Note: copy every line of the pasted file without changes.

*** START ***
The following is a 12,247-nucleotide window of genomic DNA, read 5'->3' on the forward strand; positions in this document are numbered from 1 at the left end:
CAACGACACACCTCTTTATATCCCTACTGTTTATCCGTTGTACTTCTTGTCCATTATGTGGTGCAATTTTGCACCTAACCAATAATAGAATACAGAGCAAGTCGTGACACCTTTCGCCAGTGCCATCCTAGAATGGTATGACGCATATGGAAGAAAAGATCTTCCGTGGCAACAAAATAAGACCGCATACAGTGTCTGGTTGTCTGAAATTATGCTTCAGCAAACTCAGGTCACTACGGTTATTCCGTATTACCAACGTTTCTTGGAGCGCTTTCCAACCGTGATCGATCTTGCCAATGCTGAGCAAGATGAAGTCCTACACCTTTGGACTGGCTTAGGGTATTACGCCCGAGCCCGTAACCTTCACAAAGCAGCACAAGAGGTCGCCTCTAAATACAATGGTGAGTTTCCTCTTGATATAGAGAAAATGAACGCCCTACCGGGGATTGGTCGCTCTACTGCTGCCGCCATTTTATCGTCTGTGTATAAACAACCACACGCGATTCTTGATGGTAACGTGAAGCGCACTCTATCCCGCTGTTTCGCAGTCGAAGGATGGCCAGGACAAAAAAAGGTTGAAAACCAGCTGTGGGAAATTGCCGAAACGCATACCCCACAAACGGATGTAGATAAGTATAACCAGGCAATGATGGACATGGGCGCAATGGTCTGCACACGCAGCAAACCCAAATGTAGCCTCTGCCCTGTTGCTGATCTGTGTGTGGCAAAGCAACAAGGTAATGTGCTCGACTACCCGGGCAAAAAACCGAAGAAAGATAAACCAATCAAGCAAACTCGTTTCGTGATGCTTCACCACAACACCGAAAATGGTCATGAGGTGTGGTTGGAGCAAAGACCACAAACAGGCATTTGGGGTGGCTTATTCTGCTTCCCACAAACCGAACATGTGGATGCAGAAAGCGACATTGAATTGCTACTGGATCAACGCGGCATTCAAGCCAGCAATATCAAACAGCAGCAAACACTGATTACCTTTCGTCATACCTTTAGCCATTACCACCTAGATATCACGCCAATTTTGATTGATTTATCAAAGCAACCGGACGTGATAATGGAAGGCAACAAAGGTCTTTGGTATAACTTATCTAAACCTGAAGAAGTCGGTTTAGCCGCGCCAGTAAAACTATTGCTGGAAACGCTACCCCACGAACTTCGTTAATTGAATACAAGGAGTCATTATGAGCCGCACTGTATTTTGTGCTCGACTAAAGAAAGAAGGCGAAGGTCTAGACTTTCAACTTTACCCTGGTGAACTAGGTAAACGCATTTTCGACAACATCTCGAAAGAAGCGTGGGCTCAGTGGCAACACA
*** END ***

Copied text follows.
The following is a 12,247-nucleotide window of genomic DNA, read 5'->3' on the forward strand; positions in this document are numbered from 1 at the left end:
CAACGACACACCTCTTTATATCCCTACTGTTTATCCGTTGTACTTCTTGTCCATTATGTGGTGCAATTTTGCACCTAACCAATAATAGAATACAGAGCAAGTCGTGACACCTTTCGCCAGTGCCATCCTAGAATGGTATGACGCATATGGAAGAAAAGATCTTCCGTGGCAACAAAATAAGACCGCATACAGTGTCTGGTTGTCTGAAATTATGCTTCAGCAAACTCAGGTCACTACGGTTATTCCGTATTACCAACGTTTCTTGGAGCGCTTTCCAACCGTGATCGATCTTGCCAATGCTGAGCAAGATGAAGTCCTACACCTTTGGACTGGCTTAGGGTATTACGCCCGAGCCCGTAACCTTCACAAAGCAGCACAAGAGGTCGCCTCTAAATACAATGGTGAGTTTCCTCTTGATATAGAGAAAATGAACGCCCTACCGGGGATTGGTCGCTCTACTGCTGCCGCCATTTTATCGTCTGTGTATAAACAACCACACGCGATTCTTGATGGTAACGTGAAGCGCACTCTATCCCGCTGTTTCGCAGTCGAAGGATGGCCAGGACAAAAAAAGGTTGAAAACCAGCTGTGGGAAATTGCCGAAACGCATACCCCACAAACGGATGTAGATAAGTATAACCAGGCAATGATGGACATGGGCGCAATGGTCTGCACACGCAGCAAACCCAAATGTAGCCTCTGCCCTGTTGCTGATCTGTGTGTGGCAAAGCAACAAGGTAATGTGCTCGACTACCCGGGCAAAAAACCGAAGAAAGATAAACCAATCAAGCAAACTCGTTTCGTGATGCTTCACCACAACACCGAAAATGGTCATGAGGTGTGGTTGGAGCAAAGACCACAAACAGGCATTTGGGGTGGCTTATTCTGCTTCCCACAAACCGAACATGTGGATGCAGAAAGCGACATTGAATTGCTACTGGATCAACGCGGCATTCAAGCCAGCAATATCAAACAGCAGCAAACACTGATTACCTTTCGTCATACCTTTAGCCATTACCACCTAGATATCACGCCAATTTTGATTGATTTATCAAAGCAACCGGACGTGATAATGGAAGGCAACAAAGGTCTTTGGTATAACTTATCTAAACCTGAAGAAGTCGGTTTAGCCGCGCCAGTAAAACTATTGCTGGAAACGCTACCCCACGAACTTCGTTAATTGAATACAAGGAGTCATTATGAGCCGCACTGTATTTTGTGCTCGACTAAAGAAAGAAGGCGAAGGTCTAGACTTTCAACTTTACCCTGGTGAACTAGGTAAACGCATTTTCGACAACATCTCGAAAGAAGCGTGGGCTCAGTGGCAACACA